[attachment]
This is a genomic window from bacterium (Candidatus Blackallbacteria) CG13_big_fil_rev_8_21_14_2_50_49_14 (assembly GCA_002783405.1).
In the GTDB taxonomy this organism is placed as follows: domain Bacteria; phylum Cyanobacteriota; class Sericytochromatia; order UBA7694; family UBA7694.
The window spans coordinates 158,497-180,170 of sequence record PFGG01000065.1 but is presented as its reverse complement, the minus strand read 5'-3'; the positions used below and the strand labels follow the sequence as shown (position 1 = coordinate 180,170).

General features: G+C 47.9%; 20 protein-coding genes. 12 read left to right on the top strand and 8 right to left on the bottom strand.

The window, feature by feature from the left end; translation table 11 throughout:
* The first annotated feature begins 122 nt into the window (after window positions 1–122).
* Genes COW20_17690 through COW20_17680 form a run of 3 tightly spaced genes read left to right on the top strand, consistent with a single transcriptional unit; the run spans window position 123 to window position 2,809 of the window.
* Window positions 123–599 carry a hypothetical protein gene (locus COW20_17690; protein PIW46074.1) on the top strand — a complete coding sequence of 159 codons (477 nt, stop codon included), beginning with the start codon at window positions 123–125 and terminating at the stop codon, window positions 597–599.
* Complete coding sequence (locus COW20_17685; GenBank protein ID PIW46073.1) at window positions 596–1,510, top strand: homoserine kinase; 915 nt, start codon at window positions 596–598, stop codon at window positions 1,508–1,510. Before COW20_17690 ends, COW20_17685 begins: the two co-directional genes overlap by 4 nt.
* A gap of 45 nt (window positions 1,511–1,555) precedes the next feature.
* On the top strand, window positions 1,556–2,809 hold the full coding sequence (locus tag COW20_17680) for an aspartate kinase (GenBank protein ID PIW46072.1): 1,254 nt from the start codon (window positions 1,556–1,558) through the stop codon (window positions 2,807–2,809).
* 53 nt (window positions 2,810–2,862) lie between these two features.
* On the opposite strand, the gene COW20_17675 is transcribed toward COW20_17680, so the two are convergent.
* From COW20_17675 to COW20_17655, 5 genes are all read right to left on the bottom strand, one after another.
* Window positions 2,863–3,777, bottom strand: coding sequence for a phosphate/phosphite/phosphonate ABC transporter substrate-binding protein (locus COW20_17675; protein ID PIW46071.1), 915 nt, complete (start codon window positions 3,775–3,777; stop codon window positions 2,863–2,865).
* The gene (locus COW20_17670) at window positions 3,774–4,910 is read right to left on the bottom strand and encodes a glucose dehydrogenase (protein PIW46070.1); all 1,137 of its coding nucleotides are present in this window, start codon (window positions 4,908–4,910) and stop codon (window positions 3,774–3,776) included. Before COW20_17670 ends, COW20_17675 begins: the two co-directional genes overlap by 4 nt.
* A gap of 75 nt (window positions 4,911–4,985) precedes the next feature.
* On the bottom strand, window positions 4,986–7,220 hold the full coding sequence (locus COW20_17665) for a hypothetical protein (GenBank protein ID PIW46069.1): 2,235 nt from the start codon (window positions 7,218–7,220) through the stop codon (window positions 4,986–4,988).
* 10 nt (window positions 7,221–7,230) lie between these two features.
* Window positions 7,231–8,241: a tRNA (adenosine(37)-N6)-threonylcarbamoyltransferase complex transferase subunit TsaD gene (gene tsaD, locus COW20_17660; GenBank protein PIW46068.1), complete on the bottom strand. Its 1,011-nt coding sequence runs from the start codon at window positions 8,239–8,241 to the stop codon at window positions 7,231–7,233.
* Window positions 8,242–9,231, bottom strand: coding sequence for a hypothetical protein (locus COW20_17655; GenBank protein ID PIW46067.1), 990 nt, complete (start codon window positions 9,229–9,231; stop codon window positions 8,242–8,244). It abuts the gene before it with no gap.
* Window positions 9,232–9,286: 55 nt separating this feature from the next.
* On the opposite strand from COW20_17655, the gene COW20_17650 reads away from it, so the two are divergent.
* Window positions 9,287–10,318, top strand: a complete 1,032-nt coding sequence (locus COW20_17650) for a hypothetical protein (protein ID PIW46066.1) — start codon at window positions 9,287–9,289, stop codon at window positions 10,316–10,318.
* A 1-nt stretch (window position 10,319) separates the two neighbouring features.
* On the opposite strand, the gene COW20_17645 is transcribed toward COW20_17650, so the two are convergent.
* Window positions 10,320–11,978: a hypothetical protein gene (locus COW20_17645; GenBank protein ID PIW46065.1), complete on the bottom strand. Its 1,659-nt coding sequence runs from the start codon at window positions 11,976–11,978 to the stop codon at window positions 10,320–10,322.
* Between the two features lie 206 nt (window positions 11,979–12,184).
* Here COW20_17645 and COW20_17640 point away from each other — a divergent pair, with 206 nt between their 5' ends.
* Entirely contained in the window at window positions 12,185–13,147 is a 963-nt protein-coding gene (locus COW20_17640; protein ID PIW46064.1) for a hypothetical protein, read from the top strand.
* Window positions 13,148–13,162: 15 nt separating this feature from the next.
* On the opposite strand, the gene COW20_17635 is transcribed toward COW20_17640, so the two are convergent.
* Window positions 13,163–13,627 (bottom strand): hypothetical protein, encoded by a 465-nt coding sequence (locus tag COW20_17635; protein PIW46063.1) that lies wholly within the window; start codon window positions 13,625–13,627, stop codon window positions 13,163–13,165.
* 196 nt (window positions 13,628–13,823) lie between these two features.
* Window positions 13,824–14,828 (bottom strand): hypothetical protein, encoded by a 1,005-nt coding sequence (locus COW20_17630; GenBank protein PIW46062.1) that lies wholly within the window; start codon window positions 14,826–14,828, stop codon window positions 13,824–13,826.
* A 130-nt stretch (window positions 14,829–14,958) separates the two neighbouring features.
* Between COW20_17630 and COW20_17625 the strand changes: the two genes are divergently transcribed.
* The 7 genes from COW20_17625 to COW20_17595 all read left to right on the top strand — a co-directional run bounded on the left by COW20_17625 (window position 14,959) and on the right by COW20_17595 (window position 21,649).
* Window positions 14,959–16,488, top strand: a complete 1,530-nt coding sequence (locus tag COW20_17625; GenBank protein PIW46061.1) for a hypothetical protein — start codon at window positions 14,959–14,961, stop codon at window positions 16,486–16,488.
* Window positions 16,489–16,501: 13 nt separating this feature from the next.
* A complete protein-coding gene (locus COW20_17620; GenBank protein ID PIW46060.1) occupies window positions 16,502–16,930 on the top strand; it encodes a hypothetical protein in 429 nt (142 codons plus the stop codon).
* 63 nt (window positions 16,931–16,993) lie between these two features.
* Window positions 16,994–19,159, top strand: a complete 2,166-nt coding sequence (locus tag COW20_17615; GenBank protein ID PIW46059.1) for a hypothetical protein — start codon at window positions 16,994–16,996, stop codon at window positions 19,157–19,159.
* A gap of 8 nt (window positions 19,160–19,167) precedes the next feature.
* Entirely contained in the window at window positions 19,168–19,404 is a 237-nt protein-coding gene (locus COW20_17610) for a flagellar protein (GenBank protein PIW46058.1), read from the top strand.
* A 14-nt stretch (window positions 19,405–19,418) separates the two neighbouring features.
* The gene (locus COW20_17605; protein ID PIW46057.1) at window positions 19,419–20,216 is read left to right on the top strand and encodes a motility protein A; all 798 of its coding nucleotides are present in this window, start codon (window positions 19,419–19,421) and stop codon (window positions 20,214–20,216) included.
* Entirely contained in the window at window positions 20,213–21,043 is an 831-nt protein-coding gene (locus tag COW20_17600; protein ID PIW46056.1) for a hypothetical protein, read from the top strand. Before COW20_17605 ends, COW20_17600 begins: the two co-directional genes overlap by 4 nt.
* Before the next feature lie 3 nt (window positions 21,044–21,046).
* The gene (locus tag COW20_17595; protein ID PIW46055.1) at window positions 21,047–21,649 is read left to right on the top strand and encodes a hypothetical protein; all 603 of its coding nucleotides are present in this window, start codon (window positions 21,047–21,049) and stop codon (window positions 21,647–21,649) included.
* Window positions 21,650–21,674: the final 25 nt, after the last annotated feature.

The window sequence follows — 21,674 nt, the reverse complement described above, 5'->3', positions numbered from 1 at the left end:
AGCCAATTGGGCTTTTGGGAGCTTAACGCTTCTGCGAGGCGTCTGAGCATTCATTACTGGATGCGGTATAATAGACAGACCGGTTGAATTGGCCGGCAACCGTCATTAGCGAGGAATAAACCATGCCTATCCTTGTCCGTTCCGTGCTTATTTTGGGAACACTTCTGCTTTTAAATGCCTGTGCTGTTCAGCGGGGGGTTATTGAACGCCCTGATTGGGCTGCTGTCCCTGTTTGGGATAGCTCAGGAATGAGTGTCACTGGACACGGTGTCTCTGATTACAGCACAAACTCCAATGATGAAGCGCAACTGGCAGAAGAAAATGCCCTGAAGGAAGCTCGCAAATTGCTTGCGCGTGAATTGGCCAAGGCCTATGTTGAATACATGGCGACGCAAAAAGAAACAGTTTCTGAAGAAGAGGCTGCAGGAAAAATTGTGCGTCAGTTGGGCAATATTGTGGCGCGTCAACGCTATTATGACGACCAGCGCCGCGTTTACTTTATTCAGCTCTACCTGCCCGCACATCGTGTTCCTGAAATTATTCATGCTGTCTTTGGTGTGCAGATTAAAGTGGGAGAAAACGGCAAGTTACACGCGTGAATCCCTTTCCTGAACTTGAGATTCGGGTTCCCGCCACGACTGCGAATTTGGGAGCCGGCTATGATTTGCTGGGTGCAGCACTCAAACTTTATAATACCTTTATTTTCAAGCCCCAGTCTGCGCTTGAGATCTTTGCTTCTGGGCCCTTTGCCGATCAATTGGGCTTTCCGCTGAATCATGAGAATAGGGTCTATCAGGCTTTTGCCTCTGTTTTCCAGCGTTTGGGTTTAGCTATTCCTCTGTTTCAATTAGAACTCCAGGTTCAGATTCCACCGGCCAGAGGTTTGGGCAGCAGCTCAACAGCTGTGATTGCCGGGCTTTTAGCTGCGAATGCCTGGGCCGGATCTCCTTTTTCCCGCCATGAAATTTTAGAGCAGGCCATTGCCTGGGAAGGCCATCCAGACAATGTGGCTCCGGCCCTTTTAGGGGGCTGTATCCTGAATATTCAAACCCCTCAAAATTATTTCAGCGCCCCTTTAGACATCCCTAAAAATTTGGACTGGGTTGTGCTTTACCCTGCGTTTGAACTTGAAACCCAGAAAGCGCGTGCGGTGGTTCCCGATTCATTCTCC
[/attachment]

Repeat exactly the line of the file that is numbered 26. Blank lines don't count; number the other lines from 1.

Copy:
* On the opposite strand, the gene COW20_17645 is transcribed toward COW20_17650, so the two are convergent.